Lots of really passionate people there, having a great time and some truly outstanding costumes. I was somewhat surprised to see that the 'Mad Max' lads from Sheffield didn't show as they'd have gone down really well.
For a first outing, I am really satisfied with the costume. I have a couple of tweaks to make before the next event. The great thing about it, is that I don't have to move quickly or suddenly, and if my arthritis is flaring I can use a cane, hobble or shuffle, and still be in character.

There were several other Hogwarts pupil in attendance, mostly those pesky Gryffindor types...
One lady who was attired in the robes of that house, clocked me and drew her wand, forgetting to utter the spell. I fast drew from my wand holster, and true to character used the Cruciatus Curse...Shouting 'Crucio'

'I drew first...' my opponent cried.

'Ah but I actually voiced the spell.' I retorted.

There was a good deal of chuckling and then some posed shots where we both agreed to pose as if bested. Like I said, a great atmosphere! I have said it before, and I will say it again, out of all the types of show and convention, I attend, the wargames show is the only one to not try to get some sense of it being a celebration. We take ourselves way too seriously.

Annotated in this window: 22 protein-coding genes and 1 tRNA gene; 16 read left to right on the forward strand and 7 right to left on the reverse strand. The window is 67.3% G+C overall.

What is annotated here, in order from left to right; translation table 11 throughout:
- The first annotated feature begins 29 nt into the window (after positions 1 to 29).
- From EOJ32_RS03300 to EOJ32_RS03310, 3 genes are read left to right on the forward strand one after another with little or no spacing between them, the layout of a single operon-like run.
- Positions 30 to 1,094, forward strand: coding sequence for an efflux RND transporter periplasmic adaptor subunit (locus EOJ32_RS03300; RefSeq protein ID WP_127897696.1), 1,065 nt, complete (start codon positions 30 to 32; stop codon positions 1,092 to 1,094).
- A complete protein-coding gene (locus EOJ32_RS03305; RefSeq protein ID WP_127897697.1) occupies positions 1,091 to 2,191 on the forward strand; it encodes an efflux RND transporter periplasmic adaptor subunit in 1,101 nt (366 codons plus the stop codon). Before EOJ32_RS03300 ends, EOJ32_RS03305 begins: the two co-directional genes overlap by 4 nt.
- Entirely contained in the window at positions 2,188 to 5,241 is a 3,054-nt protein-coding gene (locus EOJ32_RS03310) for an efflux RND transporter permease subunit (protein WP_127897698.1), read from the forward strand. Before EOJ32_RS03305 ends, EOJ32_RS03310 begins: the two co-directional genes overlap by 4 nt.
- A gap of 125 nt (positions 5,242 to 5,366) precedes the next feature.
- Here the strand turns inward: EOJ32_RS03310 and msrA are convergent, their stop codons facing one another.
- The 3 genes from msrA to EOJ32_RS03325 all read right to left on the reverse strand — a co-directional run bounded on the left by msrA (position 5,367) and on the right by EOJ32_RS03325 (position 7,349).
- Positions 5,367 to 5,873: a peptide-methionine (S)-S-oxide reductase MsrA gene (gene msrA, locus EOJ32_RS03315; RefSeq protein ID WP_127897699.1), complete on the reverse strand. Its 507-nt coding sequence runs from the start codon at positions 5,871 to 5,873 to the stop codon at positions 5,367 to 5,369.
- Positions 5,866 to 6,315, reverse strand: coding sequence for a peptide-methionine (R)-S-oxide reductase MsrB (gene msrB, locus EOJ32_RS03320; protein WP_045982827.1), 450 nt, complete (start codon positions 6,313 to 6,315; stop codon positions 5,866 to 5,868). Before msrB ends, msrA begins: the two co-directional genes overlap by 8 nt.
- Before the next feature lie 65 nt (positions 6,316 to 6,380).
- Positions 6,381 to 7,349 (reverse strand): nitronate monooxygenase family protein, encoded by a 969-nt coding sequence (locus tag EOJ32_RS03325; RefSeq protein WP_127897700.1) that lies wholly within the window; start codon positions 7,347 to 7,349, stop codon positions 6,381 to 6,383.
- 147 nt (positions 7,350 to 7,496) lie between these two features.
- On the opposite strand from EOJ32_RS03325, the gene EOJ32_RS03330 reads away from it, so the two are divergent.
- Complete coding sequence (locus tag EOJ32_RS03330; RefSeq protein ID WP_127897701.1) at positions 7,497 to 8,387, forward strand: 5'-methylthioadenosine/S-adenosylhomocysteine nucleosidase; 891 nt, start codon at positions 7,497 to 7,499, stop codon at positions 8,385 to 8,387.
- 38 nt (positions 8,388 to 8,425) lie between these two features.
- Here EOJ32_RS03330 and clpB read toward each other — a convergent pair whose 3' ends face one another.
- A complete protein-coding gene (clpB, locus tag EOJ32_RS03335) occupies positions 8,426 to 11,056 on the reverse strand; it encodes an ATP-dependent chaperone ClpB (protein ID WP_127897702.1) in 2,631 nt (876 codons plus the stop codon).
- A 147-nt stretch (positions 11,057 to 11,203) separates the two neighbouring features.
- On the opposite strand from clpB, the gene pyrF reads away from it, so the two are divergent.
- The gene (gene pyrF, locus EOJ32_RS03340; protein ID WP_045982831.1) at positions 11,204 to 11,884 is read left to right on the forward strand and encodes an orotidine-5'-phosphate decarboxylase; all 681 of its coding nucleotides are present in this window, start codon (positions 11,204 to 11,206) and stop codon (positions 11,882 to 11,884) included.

I did however bump into a member of my old club Sheffield Wargames Society and exchanged a few pleasantries.

I'd love to post pics of my grandsons, but my daughter is very firm about that kind of thing... The following pics were taken by Kayte...

Friday, 10 June 2016

WANTED: Painted 28mm WW2


Fully  and very well Painted Bolt Action army. In order of preference:

Fallschirmjager Crete/Italy/Africa

British Africa/Italy

Afrika Korps


PM with details, pics, price


Wednesday, 8 June 2016

That Wednesday Night Rush...

Yet again my views have tripled on Wednesday evening...

Buggered if I know why...

Tuesday, 7 June 2016

Why Nerds Shouldn't Be Like Everyone Else...

Down the years, I’ve watched and been part of various groups of gamers, of all stripes. I was always amazed at the amount of tribal attitudes and the amount of bullies in many of those groups.

The common pattern seemed to be one or two people being singled out at a given time and, either being excluded, tormented or just picked on. This might go on for a few months and then, someone else would be the target. It was always funny however that in every group a small cadre always managed to avoid the ‘treatment’, by allying themselves with the biggest, oldest or most cuttingly sarcastic  within the group.